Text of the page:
Fri, May 12, 2006 - Page 14 News List

Go on, stand me up

By Ron Brownlow  /  STAFF REPORTER

Dan Machanik channels Mick Jagger on the roof of his Anhe Road apartment last week.

PHOTO: RON BROWNLOW, TAIPEI TIMES

Dan Machanik's trip isn't the kind your parents read about in brochures.

The self-styled "real live New York Jew" and the newest arrival on Taipei's expat standup comedy scene delivers his material through stories about his travels in the glittering underbelly of Asia.

"Bangkok ... the city of angels where the angels leave heaven for the appropriate barfly," Machanik says of one stop on the tour. "Singapore ... it's like Disneyland with the death penalty," goes his account of another.

"My idea is that after an audience has seen my show, they've not only had a good time and gotten some good laughs, but they've also literally taken this trip with me," he said in an interview at his Anhe Road apartment last week.

Machanik, 40, who's returned to standup after a 10-year hiatus, explained that framing his act with a narrative also makes it easier to remember, and joked that he's seen "150 Grateful Dead concerts ... so my memory isn't everything it should be."

In a 30-minute set at Citizen Cain in Taipei two weeks ago, Machanik introduced his audience to the "fringe characters" he's encountered on his travels. These included a Cambodian elephant who communicated with its stoned passenger -- Machanik -- a fat German tourist in a go-go bar and a drunk Australian who surfed the devastating tsunami that struck parts of Southeast Asia in December 2004.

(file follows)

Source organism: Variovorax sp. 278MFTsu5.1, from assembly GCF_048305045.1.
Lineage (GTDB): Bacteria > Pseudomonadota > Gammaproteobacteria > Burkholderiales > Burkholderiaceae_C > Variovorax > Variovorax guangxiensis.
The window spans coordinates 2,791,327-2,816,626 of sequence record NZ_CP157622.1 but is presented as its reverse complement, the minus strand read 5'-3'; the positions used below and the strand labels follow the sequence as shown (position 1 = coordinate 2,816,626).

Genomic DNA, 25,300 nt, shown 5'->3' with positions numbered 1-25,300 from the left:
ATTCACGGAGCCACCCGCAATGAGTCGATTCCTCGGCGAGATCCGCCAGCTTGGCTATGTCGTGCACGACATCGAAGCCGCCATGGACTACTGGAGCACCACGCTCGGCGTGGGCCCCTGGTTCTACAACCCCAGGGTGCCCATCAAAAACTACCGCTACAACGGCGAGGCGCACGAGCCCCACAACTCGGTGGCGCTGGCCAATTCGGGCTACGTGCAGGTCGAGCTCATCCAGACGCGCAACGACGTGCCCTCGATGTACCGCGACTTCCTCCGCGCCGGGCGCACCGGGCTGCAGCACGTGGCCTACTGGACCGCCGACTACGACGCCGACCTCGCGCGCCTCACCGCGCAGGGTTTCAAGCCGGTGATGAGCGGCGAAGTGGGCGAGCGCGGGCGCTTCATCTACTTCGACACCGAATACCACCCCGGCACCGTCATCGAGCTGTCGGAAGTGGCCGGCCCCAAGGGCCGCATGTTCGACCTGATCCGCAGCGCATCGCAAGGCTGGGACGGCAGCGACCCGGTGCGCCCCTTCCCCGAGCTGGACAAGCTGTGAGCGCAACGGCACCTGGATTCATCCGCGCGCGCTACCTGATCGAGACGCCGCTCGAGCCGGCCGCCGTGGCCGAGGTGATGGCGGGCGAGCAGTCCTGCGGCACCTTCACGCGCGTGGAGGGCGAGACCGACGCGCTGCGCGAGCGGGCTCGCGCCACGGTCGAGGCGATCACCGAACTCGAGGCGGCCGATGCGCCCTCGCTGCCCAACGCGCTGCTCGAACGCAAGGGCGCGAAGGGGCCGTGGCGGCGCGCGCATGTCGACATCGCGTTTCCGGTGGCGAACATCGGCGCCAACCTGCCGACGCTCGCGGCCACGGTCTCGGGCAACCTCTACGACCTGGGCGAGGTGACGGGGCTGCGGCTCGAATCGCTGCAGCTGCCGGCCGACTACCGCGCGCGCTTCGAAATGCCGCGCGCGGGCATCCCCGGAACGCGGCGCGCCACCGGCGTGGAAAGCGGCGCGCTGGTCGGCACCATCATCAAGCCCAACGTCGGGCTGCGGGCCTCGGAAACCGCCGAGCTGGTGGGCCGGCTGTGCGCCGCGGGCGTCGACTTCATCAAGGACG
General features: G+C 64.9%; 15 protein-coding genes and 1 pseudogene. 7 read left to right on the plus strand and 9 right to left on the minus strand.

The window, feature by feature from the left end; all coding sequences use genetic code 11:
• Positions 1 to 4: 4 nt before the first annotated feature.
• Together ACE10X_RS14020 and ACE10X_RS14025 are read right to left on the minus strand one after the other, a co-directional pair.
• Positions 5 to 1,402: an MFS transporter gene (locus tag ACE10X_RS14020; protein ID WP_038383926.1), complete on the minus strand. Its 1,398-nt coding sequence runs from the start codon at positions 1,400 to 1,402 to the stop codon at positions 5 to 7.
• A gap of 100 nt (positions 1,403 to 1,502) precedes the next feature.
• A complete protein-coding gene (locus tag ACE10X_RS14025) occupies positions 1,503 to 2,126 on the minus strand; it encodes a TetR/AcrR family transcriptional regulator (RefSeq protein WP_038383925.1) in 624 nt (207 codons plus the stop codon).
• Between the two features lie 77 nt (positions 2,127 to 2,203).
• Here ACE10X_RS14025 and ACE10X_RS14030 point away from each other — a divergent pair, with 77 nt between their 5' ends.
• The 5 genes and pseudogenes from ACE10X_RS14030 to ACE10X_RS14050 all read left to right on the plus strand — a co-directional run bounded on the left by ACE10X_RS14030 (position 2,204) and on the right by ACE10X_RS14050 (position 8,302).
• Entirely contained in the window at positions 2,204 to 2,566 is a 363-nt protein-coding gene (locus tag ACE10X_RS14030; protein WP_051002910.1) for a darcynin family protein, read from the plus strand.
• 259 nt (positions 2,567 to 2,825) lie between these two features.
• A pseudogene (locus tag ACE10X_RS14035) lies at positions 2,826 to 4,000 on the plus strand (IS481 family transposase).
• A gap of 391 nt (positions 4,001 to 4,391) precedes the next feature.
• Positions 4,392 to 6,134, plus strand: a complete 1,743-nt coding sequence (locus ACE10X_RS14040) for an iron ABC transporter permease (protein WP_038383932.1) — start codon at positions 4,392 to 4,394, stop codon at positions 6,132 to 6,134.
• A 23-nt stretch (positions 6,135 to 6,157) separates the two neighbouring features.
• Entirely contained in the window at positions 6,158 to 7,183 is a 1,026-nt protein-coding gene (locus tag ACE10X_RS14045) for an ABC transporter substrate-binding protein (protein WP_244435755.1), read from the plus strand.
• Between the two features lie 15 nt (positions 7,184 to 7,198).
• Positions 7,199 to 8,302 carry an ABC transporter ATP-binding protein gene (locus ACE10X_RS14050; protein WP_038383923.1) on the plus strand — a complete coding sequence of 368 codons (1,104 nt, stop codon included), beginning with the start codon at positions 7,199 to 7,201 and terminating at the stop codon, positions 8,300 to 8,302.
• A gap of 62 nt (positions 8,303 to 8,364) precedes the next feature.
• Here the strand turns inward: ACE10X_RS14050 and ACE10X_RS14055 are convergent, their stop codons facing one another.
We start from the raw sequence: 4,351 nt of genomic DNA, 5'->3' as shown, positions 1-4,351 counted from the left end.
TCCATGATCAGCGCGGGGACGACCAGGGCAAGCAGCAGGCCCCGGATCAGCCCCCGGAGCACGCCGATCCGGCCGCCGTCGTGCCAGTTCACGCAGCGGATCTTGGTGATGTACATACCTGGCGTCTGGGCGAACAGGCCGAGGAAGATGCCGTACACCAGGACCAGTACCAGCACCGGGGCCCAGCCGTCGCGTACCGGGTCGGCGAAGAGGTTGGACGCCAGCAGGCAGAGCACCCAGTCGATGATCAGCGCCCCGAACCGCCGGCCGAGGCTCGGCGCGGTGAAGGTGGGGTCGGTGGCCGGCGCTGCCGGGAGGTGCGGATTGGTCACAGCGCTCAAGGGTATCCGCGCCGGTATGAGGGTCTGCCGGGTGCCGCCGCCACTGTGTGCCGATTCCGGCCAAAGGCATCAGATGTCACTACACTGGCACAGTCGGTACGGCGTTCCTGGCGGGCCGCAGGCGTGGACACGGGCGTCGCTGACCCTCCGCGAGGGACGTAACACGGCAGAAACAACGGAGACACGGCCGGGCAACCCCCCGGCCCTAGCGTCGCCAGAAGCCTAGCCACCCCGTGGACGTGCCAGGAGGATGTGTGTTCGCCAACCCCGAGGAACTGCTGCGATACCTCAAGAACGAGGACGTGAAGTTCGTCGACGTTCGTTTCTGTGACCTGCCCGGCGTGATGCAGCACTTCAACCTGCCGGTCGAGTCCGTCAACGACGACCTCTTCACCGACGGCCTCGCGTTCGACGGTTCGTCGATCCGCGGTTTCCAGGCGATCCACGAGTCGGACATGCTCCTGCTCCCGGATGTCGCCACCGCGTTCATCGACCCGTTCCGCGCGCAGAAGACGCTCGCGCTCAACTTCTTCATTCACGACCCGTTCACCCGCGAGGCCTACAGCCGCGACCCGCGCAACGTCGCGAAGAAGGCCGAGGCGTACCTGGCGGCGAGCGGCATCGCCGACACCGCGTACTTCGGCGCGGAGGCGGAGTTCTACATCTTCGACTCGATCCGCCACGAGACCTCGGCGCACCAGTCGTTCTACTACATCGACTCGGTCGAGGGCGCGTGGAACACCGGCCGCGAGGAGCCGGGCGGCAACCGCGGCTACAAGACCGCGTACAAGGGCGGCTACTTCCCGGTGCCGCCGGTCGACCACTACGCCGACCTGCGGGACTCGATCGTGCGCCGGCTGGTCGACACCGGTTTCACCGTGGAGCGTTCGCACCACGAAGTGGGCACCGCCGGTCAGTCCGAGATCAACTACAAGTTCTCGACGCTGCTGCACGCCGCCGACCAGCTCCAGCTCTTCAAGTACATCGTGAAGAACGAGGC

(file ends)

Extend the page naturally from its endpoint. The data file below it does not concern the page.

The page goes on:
"I want (the audience) to meet these characters because these are the people who make Asia interesting," Machanik explained. "I listen to them, I go to the bar and talk to them or I do business with them, and some of the stuff you hear, you just couldn't make it up."

By all accounts, Machanik could be one of these characters.

He hung out with ski bums in Aspen, a ski resort in Colorado, and spoofed the lifestyle in standup routines there. Before moving to Taipei for a sales and marketing job, he tried his hand at screenwriting, promoted rock concerts and honed his repertoire of impersonations as a DJ at a radio station, where he once bungee jumped out of a balloon for a live broadcast.

"I like to take it to the edge, and that's how I feel about my comedy," he said, flipping through a photo album that documents his adventures.

It's an image he cultivates as only a person who's had a taste of "the business," as he calls it, can. Machanik knows people who've made it in Hollywood, including an aunt, and he knows that standup isn't just about telling funny jokes.

"Comedy isn't just being funny, it's sales and marketing," he said.

But he is funny. Whether he's on stage or channelling Mick Jagger from the roof of his apartment in a preview of his next act, he knows how to work a crowd.

"I don't get nervous anymore," he said. "But when I'm done with a gig, I'm just pumped up afterwards. It's an adrenaline rush like jumping out of a balloon or seeing a shark."

Performance notes:

You can catch the next installment of Machanik's Secret Life of Suzy Wong Asian Comedy Sessions, along with the rest of Taipei's International Comic Ex-Pat Tour, next Friday at Bliss, 148 Xinyi Rd, Sec 4, Taipei (台北市信義路四段148號). Machanik is also scheduled to perform on Wednesday, May 24, at Citizen Cain, 67 Dongfong St, Taipei (台北市東豐街67號).

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